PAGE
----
Raw truth about uncapped short-term rentals

The raw truth about the impact of short-term rentals on housing is not unique to Lincoln County. Popular tourist destinations throughout Oregon and beyond are struggling with the balancing act of supporting tourism but not sacrificing housing for residents.

STR investors want to convince the masses that there is no need to cap STRs in the unincorporated county because their locale is cost prohibitive to anyone other than investors profiting off the income of operating businesses in residential neighborhoods. Take a drive through any of these neighborhoods: Beverly Beach, Gleneden Beach, Pacific Shores and Surfland. You will see these neighborhoods and many others full of average single-family homes, many of which have been consumed by STR investors. There are greater than 1,500 STRs in the entire county, plus hotel/motels and campgrounds to provide accommodations for tourists. When does the county say enough is enough and institute a permanent cap?

My unincorporated neighborhood houses health care workers, educators, engineers, law enforcement, heavy equipment operators, carpenters, plumbers, retired military and many other industries that are essential for the county. Sadly, 10 percent of the housing in my neighborhood has turned to STR use. This is an irreplaceable loss of housing for incoming families. Many other neighborhoods have lost as much as 50 percent housing to STR investors.

As cities cracked down and put caps on STRs, the shrinkage of available housing is starkly apparent in the unincorporated county. A Lincoln County housing strategy plan 2019 reveals that Lincoln City has a policy to “control the number and location of vacation rentals” to preserve adequate housing. Depoe Bay suggests “phasing out of the existing short-term rental use of dwelling units.”  More recently, Yachats and Newport have implemented caps on STRs to preserve residential housing and minimize the impacts of STRs.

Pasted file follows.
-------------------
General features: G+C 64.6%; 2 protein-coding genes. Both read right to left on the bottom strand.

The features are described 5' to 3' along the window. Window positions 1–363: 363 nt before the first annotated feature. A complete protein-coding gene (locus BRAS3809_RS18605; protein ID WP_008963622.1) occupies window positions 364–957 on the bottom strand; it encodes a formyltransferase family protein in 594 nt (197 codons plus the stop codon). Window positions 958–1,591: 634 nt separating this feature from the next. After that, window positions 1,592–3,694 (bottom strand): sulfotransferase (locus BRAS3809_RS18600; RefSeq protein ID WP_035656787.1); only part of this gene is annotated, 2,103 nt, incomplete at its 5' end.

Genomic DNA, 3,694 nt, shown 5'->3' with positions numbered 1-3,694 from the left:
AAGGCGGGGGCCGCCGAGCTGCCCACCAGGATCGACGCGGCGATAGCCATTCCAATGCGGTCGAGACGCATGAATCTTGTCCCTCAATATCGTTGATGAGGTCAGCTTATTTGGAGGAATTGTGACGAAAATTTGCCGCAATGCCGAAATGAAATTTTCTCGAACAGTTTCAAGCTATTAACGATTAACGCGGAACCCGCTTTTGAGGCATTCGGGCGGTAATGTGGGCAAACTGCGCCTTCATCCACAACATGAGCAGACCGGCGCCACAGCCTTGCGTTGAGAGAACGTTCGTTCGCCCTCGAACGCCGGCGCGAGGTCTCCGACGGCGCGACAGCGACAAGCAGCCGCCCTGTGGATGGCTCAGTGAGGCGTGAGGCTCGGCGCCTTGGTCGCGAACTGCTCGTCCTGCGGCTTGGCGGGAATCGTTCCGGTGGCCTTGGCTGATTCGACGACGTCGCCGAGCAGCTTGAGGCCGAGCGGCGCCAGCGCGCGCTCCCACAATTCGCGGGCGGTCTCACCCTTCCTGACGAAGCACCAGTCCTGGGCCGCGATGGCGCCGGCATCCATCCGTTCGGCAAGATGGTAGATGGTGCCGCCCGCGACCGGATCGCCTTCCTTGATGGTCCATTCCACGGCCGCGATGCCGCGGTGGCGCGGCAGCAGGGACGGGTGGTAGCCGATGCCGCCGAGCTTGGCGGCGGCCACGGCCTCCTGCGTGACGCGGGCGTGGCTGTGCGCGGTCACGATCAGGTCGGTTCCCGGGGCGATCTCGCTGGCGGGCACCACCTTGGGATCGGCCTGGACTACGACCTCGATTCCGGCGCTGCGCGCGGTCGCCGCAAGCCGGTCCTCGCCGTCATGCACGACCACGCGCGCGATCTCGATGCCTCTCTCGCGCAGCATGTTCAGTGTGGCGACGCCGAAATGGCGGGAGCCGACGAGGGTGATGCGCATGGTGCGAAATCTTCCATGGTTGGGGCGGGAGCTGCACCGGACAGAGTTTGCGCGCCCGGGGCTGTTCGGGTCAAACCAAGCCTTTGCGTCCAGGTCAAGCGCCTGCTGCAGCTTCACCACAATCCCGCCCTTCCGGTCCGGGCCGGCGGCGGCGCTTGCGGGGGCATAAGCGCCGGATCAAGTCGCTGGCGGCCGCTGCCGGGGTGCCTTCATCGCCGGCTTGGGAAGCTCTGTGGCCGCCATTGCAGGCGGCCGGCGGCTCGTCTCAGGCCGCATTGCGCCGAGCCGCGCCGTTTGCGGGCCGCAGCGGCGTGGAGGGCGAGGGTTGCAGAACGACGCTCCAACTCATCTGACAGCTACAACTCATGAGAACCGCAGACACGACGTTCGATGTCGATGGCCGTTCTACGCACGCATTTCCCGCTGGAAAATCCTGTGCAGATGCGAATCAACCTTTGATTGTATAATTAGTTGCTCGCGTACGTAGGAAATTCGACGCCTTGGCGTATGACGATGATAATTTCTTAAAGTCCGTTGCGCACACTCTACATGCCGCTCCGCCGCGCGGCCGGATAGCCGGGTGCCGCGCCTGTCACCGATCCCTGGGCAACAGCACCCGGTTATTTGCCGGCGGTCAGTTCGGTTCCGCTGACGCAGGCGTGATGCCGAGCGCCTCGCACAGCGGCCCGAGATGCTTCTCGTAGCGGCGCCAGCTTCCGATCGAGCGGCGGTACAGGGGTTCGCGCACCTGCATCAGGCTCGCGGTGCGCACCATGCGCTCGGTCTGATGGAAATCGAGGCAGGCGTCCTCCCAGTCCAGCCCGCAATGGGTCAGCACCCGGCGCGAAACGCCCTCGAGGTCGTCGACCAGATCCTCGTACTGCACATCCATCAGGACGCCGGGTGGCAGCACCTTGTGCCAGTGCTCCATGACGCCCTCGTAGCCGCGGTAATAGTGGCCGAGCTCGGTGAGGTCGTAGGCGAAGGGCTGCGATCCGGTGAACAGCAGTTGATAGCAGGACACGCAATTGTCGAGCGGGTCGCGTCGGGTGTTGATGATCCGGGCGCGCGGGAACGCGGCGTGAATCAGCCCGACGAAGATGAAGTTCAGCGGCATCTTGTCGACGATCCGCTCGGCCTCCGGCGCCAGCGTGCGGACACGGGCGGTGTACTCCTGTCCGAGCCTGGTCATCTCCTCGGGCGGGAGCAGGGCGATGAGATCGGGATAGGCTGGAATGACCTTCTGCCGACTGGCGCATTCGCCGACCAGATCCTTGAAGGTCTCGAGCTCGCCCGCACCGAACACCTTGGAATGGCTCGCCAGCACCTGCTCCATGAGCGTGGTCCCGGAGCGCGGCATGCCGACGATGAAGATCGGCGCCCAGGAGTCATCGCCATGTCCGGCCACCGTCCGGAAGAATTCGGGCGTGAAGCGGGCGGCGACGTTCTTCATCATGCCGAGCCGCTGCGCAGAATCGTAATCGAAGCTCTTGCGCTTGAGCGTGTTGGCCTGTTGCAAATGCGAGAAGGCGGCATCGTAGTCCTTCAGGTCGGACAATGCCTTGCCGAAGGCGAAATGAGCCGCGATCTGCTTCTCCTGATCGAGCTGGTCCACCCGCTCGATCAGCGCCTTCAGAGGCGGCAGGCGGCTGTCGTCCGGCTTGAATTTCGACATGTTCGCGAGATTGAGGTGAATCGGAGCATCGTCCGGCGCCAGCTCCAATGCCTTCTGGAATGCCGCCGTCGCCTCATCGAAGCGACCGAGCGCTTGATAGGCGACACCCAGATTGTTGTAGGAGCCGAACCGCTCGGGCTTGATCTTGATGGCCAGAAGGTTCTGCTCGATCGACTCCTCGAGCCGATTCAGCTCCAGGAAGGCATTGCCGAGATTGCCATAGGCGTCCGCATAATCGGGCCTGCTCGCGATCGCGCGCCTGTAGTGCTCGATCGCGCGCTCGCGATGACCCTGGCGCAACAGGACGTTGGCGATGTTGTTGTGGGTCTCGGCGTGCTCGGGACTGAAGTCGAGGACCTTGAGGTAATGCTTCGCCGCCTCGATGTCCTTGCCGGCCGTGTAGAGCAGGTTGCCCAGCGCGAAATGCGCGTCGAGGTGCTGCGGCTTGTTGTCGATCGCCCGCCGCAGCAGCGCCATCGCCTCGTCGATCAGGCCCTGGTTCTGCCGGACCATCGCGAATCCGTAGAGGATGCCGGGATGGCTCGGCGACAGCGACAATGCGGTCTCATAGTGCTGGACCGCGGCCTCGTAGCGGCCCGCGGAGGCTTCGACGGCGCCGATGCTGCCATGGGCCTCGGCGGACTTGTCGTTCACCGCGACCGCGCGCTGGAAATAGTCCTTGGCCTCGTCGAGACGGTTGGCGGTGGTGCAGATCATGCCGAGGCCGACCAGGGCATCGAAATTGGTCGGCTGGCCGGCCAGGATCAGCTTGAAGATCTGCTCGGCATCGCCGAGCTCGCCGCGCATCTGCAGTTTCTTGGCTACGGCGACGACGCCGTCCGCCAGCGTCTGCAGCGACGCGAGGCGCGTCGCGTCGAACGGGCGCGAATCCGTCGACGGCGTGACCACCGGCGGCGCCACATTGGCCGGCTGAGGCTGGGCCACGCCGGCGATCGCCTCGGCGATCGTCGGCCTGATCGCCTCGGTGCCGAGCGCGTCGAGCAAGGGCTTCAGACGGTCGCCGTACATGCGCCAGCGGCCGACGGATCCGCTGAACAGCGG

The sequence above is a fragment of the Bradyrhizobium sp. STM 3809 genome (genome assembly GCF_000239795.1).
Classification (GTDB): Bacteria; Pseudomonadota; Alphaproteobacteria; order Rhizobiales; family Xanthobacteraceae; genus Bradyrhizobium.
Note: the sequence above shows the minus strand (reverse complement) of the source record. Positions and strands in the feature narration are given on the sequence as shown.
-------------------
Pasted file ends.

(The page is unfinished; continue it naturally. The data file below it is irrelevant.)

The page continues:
A 2018 Housing Analysis and Action Plan for Coos County says, “Housing that has been converted to seasonal vacation rentals combined with very little new production has led to a housing crisis in the county since 2010 – the county’s population has remained relatively static but has lost more than 1,500 housing units in the housing supply chain. The workforce feels the impact of this constrained supply and housing prices and rental rates remain artificially high as a result.”

A Deschutes County report, Housing for Moderate-Income Households, says, “The region’s housing options for people of moderate and middle incomes lacks supply to meet current demand and future needs. The supply of vacant and available housing across the region is remarkably low and short- term vacation rentals are thought to consume a portion of the supply that would otherwise be available to residents in some areas.”

Key findings and recommendations for Clatsop County, according to their housing study done 2018, states, “Control commercial use of residential land — non-residential uses of housing units should be discouraged and/or controlled to the extent possible. This includes housing used purely for short-term rental and investment income. It can be helpful to shift the mindset to thinking of these as commercial uses (like a hotel) taking place in residential zones where they may not be appropriate.”

What will the vision of Lincoln County be: “Investors welcome, residents get out,” or “Lincoln County, where we support all our residents and future residents?” 

All registered Lincoln County voters have a voice. Sign the STR petition at 15neighborhoods.com and/or show support for immediate caps through input to the Lincoln County Board of Commissioners.

Traci Burks is a resident of Beverly Beach.


More In Opinion